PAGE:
Unless using a screw top, you will need to tape the package securely by creating a “star” and a “circle”. For the star: cross the tape over the top and edges in an asterisk formation. For the circle: wrap the tape around the sides so that the “star” tape won’t peel up easily.

Always, always, always use a cap! Do not use tape alone to seal your tube. It might stick to your works and damage them.

Step Ten 

Pay for postage and send the work on its way!

There you have it! Your artwork has been successfully rolled and is safely on its way to whatever future lies before it. Bon voyage, art!

 

Looking to enhance your career and build a presence in New York? Submit your portfolio to us and get the opportunity to present your work to a broad range of national and international art collectors and buyers. Visit our Gallery Representation And Artist Promotion page for more information.

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40 comments

  • Oh im so sorry for the multiple responses but there was some technical error! Really sorry!

  • This is exactly what i was looking! Thank you for providing such detailed information and guidelines. Great help! I suppose pencil art shouldn’t be much of an issue for packaging. Or is there something I should be mindful of? And also which paper is the best choice for pencil art provided that it is also low on the cost and easily available? Would really appreciate your advice!
    Many thanks in advance !

    • Hi Fiddah,

      Thank you for reading our blog! We’re glad that you find our articles useful. In the future, if you have any suggestion for topics, don’t hesitate to contact us at blogs@agora-gallery.com

      Regarding the paper, it’s best to check your local shop and assess according to your type of art and budget for supplies.

      • Hi Andra,
        Thank you for your response!

        I will certainly check with the local shop.

        Best Regards!

  • I really appreciate the detailed information for packing artwork in a tube. I plan to ship watercolor this week and need to make sure this method is good enough to prevent moisture from entering the internal painting enclosure. Shipping to a snowy state.

    • Hi Liz,

      Have you ever considered varnishing your works?

  • love the infomation it is most helpfull. i am contemplating sending an oil painting on canvas from canada to the uk. would you advise sealing the art work before mailing or leave it till it arrives. i usually seal my oil paintings with Kamar varnish when dry. I am allowing the work to dry for 90 days before shipping Your advice will be most welcome thanks Bob hall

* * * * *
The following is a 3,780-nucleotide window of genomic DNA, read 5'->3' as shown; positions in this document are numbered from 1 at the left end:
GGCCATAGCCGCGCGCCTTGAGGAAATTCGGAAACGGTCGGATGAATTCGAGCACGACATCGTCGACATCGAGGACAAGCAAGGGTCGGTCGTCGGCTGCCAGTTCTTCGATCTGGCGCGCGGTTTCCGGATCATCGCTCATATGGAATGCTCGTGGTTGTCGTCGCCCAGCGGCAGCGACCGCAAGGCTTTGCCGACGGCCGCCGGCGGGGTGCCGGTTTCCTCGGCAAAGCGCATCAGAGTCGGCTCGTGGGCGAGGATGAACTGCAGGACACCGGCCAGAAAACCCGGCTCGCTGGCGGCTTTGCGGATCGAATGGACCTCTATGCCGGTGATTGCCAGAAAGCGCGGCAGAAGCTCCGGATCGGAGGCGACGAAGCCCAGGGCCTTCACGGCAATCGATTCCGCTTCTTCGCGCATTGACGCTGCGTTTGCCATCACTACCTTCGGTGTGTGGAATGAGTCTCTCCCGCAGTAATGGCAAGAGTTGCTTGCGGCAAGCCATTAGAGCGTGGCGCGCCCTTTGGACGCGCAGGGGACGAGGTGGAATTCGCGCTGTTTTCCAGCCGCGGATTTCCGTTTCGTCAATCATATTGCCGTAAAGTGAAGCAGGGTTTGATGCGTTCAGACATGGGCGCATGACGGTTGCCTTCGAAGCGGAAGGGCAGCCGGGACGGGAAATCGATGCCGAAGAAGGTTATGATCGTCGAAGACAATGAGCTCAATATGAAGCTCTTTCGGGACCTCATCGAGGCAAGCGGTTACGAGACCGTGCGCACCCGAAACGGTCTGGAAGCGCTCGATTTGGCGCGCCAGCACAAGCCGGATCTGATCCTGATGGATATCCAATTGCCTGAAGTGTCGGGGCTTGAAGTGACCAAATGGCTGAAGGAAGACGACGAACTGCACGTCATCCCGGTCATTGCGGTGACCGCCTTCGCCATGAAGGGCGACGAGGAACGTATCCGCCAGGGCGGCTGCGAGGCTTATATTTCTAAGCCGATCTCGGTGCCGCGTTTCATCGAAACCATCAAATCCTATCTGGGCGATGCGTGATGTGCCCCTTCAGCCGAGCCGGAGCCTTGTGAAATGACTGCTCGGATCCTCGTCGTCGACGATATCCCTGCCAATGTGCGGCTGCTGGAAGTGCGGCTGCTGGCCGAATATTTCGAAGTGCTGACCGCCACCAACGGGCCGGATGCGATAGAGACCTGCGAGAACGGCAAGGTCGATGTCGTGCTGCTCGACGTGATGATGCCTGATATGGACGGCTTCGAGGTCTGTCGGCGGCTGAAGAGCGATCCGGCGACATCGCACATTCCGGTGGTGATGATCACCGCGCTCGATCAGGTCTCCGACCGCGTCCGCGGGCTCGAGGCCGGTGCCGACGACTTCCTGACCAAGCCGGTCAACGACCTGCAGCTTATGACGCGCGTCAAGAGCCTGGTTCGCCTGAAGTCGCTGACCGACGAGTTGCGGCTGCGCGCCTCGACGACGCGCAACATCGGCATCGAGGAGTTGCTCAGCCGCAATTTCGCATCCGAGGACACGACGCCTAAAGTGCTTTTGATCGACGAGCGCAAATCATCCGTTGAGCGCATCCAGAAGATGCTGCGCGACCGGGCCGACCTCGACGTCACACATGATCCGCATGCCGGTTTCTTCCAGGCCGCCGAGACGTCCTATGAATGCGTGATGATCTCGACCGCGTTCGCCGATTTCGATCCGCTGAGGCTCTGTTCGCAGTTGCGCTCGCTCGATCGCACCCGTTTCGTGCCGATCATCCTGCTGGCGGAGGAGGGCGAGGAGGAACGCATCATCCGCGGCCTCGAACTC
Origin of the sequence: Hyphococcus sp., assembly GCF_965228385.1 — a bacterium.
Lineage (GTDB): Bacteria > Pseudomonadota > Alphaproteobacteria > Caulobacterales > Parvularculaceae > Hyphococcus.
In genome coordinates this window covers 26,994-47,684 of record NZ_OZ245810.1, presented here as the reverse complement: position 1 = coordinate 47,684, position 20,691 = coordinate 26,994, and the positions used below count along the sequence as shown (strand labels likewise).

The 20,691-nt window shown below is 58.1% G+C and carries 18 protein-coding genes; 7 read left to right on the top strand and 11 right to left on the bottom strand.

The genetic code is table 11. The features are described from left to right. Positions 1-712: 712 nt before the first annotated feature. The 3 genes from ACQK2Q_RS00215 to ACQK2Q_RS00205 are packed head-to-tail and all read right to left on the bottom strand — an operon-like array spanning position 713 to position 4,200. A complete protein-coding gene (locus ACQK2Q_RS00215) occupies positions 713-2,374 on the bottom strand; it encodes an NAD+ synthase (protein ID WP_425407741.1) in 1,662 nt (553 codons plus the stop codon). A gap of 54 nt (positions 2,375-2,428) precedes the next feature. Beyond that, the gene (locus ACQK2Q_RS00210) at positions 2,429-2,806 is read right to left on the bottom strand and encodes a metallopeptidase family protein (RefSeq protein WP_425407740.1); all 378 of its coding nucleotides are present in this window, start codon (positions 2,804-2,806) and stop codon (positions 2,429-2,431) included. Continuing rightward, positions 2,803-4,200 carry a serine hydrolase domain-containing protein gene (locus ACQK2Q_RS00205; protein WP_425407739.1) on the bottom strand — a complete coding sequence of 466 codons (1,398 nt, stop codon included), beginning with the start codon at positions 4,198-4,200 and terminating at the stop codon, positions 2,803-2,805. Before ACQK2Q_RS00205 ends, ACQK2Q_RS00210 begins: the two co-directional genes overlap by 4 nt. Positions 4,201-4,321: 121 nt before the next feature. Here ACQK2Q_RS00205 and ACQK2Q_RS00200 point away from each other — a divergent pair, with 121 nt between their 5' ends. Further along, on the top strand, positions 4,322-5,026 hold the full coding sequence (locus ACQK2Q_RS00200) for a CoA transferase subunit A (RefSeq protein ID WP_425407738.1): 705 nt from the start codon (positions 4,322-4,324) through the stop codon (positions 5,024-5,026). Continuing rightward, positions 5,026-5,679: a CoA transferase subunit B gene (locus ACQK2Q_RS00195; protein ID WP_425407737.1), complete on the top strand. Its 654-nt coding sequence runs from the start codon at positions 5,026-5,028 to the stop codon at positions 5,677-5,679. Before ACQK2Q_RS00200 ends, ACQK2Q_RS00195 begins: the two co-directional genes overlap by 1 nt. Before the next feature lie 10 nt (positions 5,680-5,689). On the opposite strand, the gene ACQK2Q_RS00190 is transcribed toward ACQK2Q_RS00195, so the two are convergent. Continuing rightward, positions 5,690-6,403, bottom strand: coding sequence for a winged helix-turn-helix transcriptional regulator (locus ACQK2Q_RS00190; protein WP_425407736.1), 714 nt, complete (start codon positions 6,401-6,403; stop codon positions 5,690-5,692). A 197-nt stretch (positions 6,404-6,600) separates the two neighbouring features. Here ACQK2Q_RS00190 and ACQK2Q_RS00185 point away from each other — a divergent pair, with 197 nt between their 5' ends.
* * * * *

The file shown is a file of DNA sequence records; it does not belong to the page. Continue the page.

• Hi Robert! It sounds like you have the right idea – if you are planning on rolling the canvas we would suggest that you use caution as it is possible for the varnish to crack if it is not flexible enough. If you are sending the paintings stretched this should be fine. The most important part is that the varnish is totally dry.

  • Hello
    This article is a great help, but I have difficulties finding a big enough tube to hold the artwork I would like to ship. I have a painting that is 110,5 cm x 147 cm and that has been rolled up on the long side. I basically need a tube of at least 62″, but am unable to find one (unless I want to buy them in bulk, which I don’t). Would you know where I can get one?
    Thanks!

    • Hi Tatiana! There are several online stores that sell tubes bigger than the average size. Also, you can try contacting your local supplier and discuss bringing your required size.

    • Try your local picture framing shop – we were given tubes for free.

  • can you recommend any businesses that can stretch the work once it has arrived in New York?

    • Hi Jacinda, we can! Agora Gallery can provide framing services for artists at competitive rates. Give us a call (+1)212-226-4151

  • I have an expensive print and I’m a little hesitant about the bubble wrap and moisture in a tropical climate. But it is the only way to keep it completely dry.

  • Thank you for the great article. I had an acryl painting sent rolled to me, but now there are some little cracks, because it was rolled face up and not down. Do you think, i can do anything to save the painting?

    • Dear Susan,

      Unfortunately, the only way to fix a cracked painting is to take it to a professional. They will be able to help if the cracks aren’t too big.

      Good Luck!

  • Thank you for this well-written and informative article. I’m considering shipping my work overseas and realize that sending the paintings on their stretchers will be cost prohibitive. Using a tube seems to be an excellent solution!

  • If you know a commissioned canvas will need to be rolled for shipping, would it work to paint it unstretched, then allow stretching by the client. Or, would not stretching it while painting it make an acrylic painting prone to cracking? Thank you.

    • Dear Kirsten,

      It is always better to stretch and paint, rather than stretching after painting.